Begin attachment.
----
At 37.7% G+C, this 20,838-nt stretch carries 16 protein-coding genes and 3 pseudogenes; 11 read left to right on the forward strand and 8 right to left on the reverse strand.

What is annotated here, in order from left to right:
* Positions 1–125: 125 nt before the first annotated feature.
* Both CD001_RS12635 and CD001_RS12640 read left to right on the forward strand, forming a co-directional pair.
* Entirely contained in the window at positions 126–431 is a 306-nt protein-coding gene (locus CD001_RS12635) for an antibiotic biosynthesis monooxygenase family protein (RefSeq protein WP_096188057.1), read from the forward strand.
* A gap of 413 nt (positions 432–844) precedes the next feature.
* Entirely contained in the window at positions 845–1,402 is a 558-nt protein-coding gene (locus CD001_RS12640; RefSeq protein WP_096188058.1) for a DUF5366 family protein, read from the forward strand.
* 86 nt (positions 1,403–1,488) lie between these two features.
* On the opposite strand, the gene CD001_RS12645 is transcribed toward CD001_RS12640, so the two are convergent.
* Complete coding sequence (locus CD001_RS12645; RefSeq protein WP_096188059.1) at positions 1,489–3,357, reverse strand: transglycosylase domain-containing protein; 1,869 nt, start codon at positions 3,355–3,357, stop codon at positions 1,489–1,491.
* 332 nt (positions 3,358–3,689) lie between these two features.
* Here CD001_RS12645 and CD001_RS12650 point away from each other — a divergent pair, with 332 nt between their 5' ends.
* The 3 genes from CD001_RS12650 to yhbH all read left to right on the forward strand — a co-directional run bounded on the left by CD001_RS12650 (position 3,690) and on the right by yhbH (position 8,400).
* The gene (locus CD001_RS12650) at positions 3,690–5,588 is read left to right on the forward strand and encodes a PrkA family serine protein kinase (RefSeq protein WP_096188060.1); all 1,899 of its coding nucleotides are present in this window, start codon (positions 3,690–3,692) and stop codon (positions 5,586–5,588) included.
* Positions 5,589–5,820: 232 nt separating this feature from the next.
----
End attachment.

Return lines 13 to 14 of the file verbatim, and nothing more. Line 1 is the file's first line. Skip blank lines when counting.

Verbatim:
* The 3 genes from CD001_RS12650 to yhbH all read left to right on the forward strand — a co-directional run bounded on the left by CD001_RS12650 (position 3,690) and on the right by yhbH (position 8,400).
* The gene (locus CD001_RS12650) at positions 3,690–5,588 is read left to right on the forward strand and encodes a PrkA family serine protein kinase (RefSeq protein WP_096188060.1); all 1,899 of its coding nucleotides are present in this window, start codon (positions 3,690–3,692) and stop codon (positions 5,586–5,588) included.